In The Bonfire of the Vanities (1990), F. Murray Abraham asked for above-title billing. This was rejected as too many other stars were getting it (Tom Hanks, Bruce Willis, Melanie Griffith). Thus, Abraham asked for his name to be completely removed, even from the credits. Eleven years later, Don Cheadle did exactly the same thing when his name wasn't allowed to appear above the title in Ocean's Eleven (2001), presumably because his name would have alphabetically preceded George Clooney's and, unlike with the later sequels, the cast above the title was presented alphabetically (Clooney, Matt Damon, Andy Garcia, Brad Pitt, and Julia Roberts). Cheadle removed his name from the credits. [6] The producers apparently wanted Clooney, not Cheadle, to be the first name a casual viewer of the advertising would see.

In the film Miami Vice (2006), Colin Farrell originally received top billing. However, after Jamie Foxx won an Academy Award he requested top billing and received it despite his role actually being much smaller than Farrell's. Foxx's name appears first in the opening credits, while Farrell still receives top billing in the closing credits.

In a commercial for Michael and Michael Have Issues (2009), the aforementioned characters (faux-)argue over who gets top billing for their show.

Director billing

  • In 1980, George Lucas resigned from the Directors Guild of America after it insisted, against his wishes, that Irvin Kershner, the director of Star Wars Episode V: The Empire Strikes Back, be credited at the beginning of the film; it had previously allowed the original Star Wars (1977), which had a similar opening sequence, to go unchallenged. Because Lucas got his way, he has been generally viewed as being responsible for popularizing the "title only" style.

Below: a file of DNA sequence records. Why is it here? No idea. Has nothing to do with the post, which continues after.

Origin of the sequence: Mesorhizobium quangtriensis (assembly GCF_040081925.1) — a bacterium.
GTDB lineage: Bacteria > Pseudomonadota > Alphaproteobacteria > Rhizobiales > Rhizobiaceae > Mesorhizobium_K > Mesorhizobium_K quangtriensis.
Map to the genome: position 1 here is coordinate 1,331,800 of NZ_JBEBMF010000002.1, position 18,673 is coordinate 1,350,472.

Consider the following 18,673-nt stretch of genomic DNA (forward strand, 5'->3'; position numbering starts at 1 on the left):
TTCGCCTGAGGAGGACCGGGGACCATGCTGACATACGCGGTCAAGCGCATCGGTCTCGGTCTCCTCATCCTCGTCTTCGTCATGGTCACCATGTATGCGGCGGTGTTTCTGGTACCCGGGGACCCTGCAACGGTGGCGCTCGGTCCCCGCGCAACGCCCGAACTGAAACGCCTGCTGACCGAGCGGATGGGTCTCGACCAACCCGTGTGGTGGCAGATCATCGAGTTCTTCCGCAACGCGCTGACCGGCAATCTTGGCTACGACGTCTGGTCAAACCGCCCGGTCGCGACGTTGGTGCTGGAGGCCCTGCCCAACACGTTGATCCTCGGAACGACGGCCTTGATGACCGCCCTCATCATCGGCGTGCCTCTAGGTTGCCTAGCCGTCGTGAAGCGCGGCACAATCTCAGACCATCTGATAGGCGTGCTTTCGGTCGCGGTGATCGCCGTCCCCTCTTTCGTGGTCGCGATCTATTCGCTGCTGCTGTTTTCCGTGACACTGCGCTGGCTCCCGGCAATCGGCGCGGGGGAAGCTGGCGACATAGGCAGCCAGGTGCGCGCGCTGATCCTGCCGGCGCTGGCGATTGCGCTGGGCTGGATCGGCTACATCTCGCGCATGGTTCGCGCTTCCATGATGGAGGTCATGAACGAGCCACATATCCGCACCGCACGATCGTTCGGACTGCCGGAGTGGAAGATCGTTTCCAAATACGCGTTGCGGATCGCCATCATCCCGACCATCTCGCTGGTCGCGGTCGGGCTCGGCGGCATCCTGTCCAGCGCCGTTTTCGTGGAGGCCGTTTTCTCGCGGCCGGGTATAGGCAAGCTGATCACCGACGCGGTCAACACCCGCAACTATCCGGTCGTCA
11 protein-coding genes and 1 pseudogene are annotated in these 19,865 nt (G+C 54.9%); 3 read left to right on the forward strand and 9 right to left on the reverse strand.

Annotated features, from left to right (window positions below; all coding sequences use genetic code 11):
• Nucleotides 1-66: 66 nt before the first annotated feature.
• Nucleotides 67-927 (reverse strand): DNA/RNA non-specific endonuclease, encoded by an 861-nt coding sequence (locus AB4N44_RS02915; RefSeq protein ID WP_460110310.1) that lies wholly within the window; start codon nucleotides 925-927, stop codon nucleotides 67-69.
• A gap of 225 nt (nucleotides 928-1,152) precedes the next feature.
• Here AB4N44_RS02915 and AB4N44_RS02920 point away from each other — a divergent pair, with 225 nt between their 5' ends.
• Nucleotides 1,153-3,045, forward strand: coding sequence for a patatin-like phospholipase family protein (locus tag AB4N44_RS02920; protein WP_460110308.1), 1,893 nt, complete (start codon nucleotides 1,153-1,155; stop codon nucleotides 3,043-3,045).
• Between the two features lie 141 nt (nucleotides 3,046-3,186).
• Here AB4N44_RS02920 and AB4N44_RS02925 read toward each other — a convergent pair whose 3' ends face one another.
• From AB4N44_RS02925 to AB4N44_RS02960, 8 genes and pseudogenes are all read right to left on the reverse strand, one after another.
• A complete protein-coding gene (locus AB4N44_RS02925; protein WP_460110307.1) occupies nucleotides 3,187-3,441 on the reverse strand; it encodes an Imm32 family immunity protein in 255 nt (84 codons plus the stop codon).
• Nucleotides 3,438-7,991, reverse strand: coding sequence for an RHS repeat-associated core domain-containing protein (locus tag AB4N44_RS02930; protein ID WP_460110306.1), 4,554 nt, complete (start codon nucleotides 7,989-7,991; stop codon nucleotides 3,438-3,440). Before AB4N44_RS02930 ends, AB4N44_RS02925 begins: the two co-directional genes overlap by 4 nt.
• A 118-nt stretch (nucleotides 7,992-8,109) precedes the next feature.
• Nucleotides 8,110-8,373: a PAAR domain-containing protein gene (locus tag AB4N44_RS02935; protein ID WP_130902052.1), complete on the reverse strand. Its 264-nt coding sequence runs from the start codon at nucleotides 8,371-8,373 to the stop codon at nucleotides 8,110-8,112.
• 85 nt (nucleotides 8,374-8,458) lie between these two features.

• Kevin Smith doesn't use the tag "A Kevin Smith Film" in the credits of his movies. His feeling is that a movie is made by everyone involved, and not the product of just the director.[7]
  • Ben-Hur is one of the few MGM films in which the director receives very prominent billing in the posters advertising the movie — the posters state "A William Wyler Film", although the same credit does not appear in the actual on-screen credits. A similar example is David Lean, whose Doctor Zhivago and Ryan's Daughter both carry the credit "David Lean's Film of" (followed by the title).

Unbilled appearances

  • As Gary Oldman appeared under heavy make-up in Hannibal, he requested that his name be completely removed from the billing and credits in order to "do it anonymously".[8] However, Nathan Murray is still credited as "Mr. Oldman's assistant" and Oldman's name was added to the end credits upon the film's home video release.
  • For suspense purposes, Kevin Spacey, who plays the killer in Seven, requested not to be credited in the opening titles or in any advertising for the film. His name appears in the closing credits.
  • Ashton Kutcher appears as the main antagonist, Hank, in the 2003 family comedy Cheaper by the Dozen and is uncredited although he is one of the film's main characters.

Billing block

In the layout of film posters and other film advertising copy, the billing is usually placed at the bottom and set in a condensed typeface.[9] By convention, the point size of the billing block is 25 or 35 percent of the average height of each letter in the title logo.[10] Inclusion in the credits and the billing block is generally a matter of detailed contracts between the artists and the producer.

See also


Specific references:

General references: